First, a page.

An archive – specifically a collection of T. S. Eliot’s letters – is at the heart of this novel. But it is not about what’s in the letters as much as about the fact that they were written to the ‘other woman’ in Eliot’s life. It is about the archivist, Matt, whose wife, Judith, died in a mental hospital, as did Eliot’s wife, Vivienne. It is about love and betrayal and truth and lies, and the motivations behind them.
Roberta Spire is an Eliot scholar and poet who is trying to persuade Matt to give her access to the letters even though they’re sealed until 2020. There is an immediate connection between them – not physical, really – that causes each to reveal thoughts and secrets never shared before.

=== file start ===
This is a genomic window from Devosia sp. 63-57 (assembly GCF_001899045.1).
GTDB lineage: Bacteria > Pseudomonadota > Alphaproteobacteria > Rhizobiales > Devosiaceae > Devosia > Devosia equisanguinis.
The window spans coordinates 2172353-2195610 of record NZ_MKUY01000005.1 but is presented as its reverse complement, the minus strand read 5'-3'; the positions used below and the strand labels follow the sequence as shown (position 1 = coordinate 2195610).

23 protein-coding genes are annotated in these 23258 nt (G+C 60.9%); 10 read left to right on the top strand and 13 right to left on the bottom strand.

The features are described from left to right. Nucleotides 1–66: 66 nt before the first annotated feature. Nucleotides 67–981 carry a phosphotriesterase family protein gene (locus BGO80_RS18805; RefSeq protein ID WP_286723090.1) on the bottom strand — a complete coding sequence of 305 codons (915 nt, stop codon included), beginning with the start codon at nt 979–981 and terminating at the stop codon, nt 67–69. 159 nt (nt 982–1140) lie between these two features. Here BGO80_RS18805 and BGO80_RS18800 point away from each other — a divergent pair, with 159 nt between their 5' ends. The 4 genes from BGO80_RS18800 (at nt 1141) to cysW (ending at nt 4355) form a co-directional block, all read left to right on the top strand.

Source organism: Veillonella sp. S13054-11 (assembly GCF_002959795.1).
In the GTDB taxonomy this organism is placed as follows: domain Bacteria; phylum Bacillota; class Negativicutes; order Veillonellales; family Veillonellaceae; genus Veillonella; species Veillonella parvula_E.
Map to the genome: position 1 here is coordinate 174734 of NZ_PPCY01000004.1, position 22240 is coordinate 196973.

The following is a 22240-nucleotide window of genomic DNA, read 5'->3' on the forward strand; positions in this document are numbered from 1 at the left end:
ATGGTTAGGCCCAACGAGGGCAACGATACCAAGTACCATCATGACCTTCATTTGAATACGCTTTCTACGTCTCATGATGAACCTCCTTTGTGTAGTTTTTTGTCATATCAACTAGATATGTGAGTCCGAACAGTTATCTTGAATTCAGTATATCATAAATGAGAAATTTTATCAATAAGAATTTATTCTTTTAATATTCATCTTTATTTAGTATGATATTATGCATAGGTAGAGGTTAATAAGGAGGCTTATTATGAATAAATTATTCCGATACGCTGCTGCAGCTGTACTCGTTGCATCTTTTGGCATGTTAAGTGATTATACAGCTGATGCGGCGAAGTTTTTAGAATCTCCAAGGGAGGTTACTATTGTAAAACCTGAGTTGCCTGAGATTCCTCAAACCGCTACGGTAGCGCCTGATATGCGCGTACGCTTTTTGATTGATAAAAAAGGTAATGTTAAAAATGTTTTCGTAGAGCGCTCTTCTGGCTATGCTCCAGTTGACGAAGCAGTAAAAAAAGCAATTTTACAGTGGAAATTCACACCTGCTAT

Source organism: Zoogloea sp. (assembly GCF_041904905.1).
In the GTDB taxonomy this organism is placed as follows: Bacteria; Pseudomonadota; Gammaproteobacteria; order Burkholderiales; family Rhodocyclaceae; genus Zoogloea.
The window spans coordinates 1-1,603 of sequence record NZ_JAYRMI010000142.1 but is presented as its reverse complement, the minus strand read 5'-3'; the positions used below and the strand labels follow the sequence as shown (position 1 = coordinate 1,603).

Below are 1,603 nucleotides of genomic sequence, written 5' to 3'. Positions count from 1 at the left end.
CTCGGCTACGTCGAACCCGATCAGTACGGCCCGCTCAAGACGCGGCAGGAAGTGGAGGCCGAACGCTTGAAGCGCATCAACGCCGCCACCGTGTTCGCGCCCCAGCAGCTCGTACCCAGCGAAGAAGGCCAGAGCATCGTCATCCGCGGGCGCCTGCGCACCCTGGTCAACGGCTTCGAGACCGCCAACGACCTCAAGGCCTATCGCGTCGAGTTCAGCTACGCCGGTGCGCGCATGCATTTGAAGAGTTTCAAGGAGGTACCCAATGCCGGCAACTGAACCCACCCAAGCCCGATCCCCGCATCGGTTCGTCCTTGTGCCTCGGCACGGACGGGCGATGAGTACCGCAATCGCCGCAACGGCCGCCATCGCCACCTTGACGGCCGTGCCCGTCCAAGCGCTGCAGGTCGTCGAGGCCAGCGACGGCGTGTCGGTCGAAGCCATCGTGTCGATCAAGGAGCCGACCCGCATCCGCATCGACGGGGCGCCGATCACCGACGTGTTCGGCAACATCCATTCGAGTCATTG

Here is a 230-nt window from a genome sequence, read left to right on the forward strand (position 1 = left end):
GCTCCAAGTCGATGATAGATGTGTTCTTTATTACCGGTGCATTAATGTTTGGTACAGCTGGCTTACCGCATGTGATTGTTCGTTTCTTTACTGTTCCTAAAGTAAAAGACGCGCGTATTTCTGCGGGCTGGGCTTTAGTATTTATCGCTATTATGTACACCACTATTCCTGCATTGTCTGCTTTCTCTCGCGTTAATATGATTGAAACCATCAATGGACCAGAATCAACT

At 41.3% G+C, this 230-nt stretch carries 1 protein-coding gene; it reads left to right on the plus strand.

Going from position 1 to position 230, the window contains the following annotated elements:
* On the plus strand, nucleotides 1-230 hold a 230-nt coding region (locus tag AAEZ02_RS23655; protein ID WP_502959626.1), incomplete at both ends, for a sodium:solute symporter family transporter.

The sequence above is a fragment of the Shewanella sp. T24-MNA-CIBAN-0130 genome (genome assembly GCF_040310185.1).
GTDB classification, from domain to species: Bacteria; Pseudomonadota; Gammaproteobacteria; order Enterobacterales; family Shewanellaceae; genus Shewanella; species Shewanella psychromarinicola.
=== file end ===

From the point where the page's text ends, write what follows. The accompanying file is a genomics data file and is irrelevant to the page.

There are many parallels in The Archivist. Judith and Roberta are both Jewish and poets; the troubled marriages of Matt and Judith and Eliot and Vivienne; the complexity of Eliot’s relationship with Emily Hale and Matt’s with Roberta. There is much interweaving of themes and actions that keep drawing one further in.
I found myself in sympathy with various characters at different times throughout the book and repelled by them at others. This signals to me a depth of character development that is truly masterful. I dove into this book and didn’t come up for air until its totally surprising conclusion.